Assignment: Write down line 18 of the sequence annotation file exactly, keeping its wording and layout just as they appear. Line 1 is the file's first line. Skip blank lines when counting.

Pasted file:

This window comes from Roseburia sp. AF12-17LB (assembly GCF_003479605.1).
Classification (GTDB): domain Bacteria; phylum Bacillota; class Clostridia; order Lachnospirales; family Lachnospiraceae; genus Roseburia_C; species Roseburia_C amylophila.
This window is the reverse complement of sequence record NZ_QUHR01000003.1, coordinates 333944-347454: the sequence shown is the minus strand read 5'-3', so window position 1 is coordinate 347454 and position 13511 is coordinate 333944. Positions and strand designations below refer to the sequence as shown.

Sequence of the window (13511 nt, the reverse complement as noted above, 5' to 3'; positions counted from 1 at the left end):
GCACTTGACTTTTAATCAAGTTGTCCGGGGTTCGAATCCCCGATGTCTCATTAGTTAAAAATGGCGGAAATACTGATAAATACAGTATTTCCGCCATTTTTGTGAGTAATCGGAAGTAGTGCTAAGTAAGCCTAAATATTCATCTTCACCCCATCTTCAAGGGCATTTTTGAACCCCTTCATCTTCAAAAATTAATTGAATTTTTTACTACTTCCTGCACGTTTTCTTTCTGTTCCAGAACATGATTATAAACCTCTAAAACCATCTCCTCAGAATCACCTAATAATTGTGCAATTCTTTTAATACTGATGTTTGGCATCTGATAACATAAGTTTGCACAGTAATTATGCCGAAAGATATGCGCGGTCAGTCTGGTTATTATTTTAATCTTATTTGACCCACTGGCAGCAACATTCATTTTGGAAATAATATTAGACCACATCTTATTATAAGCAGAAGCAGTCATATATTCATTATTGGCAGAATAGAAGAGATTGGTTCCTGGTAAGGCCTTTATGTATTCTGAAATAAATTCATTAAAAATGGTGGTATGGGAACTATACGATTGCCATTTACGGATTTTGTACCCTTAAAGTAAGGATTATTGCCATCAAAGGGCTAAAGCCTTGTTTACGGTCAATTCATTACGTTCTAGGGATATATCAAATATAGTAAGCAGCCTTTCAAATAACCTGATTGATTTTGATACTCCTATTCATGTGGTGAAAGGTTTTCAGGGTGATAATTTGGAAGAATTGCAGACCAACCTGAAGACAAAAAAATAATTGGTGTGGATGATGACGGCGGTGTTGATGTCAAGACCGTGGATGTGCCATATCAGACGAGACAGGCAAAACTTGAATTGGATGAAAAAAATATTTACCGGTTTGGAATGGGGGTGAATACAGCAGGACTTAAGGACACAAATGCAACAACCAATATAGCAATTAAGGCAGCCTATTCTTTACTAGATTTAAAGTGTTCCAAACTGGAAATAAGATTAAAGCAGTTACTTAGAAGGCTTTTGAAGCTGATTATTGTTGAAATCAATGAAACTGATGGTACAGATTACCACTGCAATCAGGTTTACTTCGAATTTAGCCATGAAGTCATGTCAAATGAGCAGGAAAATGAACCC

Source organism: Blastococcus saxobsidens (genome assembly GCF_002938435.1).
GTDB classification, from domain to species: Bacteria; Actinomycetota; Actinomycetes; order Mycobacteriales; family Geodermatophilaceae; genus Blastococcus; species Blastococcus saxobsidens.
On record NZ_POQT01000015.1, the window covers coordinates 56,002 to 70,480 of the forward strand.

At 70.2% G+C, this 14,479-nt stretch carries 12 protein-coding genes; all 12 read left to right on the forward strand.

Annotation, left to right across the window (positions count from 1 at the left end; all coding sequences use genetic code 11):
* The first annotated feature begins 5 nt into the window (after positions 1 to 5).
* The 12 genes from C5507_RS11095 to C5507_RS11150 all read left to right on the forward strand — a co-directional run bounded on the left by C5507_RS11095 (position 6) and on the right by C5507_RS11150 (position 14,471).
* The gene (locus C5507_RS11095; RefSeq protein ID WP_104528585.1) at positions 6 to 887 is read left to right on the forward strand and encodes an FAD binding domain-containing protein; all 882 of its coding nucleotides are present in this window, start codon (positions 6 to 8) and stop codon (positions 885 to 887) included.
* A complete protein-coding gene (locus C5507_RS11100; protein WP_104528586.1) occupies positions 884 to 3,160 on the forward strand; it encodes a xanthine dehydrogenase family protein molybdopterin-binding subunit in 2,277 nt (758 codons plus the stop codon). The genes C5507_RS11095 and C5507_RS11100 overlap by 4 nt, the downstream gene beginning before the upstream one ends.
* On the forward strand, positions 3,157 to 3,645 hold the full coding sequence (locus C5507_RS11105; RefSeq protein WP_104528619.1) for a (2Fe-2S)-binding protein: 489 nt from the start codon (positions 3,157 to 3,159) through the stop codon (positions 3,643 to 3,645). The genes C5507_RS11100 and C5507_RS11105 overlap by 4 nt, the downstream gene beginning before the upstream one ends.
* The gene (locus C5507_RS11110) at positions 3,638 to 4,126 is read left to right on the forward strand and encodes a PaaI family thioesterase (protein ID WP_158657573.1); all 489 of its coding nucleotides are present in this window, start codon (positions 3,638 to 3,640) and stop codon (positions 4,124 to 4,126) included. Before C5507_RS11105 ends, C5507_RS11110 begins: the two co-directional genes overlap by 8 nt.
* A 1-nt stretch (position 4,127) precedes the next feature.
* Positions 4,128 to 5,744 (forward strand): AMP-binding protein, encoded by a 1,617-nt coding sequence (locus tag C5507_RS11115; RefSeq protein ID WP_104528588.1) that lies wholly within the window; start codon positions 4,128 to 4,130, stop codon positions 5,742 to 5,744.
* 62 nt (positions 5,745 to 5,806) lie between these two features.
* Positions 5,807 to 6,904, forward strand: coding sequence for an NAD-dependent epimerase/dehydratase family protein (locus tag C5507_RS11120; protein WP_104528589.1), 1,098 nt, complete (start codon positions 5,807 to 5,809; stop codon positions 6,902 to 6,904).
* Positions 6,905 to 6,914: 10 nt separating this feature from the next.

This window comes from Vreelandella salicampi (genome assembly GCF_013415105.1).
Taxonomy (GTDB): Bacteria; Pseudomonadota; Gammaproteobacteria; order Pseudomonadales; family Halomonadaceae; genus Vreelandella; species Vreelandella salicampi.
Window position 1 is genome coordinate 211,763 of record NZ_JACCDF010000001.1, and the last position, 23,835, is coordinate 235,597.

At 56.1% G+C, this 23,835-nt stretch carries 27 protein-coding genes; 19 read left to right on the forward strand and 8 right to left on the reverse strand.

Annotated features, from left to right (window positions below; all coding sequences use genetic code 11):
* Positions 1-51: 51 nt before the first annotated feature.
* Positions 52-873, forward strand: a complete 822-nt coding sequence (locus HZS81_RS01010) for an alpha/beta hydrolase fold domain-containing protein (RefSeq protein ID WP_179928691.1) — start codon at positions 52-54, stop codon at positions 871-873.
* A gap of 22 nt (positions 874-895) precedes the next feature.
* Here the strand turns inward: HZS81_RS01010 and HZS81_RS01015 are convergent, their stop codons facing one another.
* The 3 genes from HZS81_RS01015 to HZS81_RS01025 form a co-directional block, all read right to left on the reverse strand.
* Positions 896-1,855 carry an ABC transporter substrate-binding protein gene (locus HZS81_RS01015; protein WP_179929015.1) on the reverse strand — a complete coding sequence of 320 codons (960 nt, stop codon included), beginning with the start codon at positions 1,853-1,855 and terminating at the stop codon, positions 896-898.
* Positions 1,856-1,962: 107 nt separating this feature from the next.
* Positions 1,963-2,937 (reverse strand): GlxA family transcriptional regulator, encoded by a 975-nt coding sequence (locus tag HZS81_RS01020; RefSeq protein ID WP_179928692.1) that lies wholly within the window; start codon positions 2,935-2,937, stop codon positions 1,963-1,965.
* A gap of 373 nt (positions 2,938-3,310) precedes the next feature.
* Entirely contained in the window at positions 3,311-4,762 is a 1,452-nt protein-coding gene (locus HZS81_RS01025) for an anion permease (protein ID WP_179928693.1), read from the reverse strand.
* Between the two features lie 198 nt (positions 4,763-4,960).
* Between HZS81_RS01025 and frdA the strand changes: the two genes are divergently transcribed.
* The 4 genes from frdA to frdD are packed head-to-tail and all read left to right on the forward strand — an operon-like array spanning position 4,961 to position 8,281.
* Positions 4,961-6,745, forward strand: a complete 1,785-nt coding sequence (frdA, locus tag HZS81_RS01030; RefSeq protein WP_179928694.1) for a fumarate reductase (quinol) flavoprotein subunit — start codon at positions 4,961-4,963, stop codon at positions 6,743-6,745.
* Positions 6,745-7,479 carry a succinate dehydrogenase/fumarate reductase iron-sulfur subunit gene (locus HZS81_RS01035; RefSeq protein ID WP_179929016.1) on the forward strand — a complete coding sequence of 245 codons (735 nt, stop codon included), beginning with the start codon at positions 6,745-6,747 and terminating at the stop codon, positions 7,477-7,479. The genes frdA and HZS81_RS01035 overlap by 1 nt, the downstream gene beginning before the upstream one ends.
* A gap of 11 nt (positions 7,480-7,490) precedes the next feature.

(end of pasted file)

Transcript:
* Positions 4,128 to 5,744 (forward strand): AMP-binding protein, encoded by a 1,617-nt coding sequence (locus tag C5507_RS11115; RefSeq protein ID WP_104528588.1) that lies wholly within the window; start codon positions 4,128 to 4,130, stop codon positions 5,742 to 5,744.